SC orders uploading FIRs within 24 hrs from mid November

SC orders uploading FIRs within 24 hrs from mid November

Excepts sensitive cases pertaining to sexual offences, insurgency, terrorism  
New Delhi: The Supreme Court on Wednesday directed all States and Union Territories to upload the FIRs except those pertaining to sensitive matters like sexual offences, insurgency, terrorism, and offences under POCSO Act (Protection of Children from Sexual Offences Act) 2012 on their websites within 24 hours of registration at police stations.
A bench comprising Justices Dipak Misra and C Nagappan, however, extended the time up to 72 hours for uploading of the FIRs for those states which are located in difficult terrains where internet connectivity is poor.
“The copies of the FIRs, unless the offence is sensitive in nature, like sexual offences, offences
pertaining to insurgency, terrorism and of that category, offences under POCSO Act and such other offences, should be uploaded on the police website, and if there is no such website, on the official website of the State Government, within twenty-four hours of the registration of the First Information Report so that the accused or any person connected with the same can download the FIR and file appropriate application before the Court as per law for redressal of his grievances,” the court said.
It also clarified here that in case there is connectivity problems due to geographical location or there is some other unavoidable difficulty, the time can be extended up to forty-eight hours.
“The 48 hours can be extended maximum up to 72 hours and it is only relatable to connectivity problems due to geographical location.”
Initially, it was suggested during the hearing that the states be allowed to upload FIRs on websites within 48 hours. However, the court later fixed the time limit at 24 hours.
It said that the word ‘sensitive’ apart from the other aspects which may be thought of being sensitive by the competent authority as stated would also include concept of privacy regard being had to the nature of the FIR. “The examples given with regard to the sensitive cases are absolutely illustrative and are not exhaustive.”
In case a copy of the FIR is not provided on the ground of sensitive nature of the case, the court said that aggrieved person, after disclosing his identity, can submit a representation to the Superintendent of Police or any person holding the equivalent post in the State.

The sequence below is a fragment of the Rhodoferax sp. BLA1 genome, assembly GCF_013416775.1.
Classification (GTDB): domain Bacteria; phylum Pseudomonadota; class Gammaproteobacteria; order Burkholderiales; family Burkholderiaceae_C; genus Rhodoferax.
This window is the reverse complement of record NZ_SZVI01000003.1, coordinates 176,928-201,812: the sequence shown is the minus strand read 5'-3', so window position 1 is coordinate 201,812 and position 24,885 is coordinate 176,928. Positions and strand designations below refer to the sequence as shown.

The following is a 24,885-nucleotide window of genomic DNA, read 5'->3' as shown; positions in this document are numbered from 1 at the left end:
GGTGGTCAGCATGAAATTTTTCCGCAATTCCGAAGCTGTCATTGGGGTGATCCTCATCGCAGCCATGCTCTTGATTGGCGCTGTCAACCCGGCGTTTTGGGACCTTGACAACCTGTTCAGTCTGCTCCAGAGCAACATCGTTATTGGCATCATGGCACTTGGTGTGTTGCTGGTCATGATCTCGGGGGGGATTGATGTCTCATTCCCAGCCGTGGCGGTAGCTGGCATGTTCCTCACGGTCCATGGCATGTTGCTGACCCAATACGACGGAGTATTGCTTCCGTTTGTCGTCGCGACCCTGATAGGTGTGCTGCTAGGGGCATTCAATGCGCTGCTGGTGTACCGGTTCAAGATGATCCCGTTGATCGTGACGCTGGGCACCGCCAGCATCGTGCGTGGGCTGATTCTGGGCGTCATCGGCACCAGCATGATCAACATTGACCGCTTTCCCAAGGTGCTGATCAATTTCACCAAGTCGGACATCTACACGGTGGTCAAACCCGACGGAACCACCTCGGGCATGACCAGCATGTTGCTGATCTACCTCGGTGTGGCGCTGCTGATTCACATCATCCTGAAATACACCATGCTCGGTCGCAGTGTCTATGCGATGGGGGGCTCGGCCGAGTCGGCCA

“The Superintendent of Police shall constitute a committee of three officers which shall deal with the said grievance. As far as the Metropolitan cities are concerned, where Commissioner is there, if a representation is submitted to the Commissioner of Police who shall constitute a committee of three officers. The committee so constituted shall deal with the grievance within three days from the date of receipt of the representation and communicate it to the grieved person.”
The apex court said that the decision not to upload the copy of the FIR on the website shall not be taken by an officer below the rank of Deputy Superintendent of Police or any person holding equivalent post. “In case, the States where District Magistrate has a role, he may also assume the said authority. A decision taken by the concerned police officer or the District Magistrate shall be duly communicated to the concerned jurisdictional Magistrate.”
The bench also made it clear that the accused cannot take benefit before the courts of law of the fact that FIRs lodged against them have not been uploaded on the website.
“If an FIR is not uploaded, needless to say, it shall not enure per se a ground to obtain the benefit under Section 438 of the Cr.P.C,” the court said.
The direction came on a PIL filed by Youth Lawyers Association of India on the issue. The PIL referred to a decision passed by the Delhi High Court in which the city police was directed to upload the FIRs on its website within 24 hours of being registered.
The apex court agreed to the directions of the HC with certain modifications.

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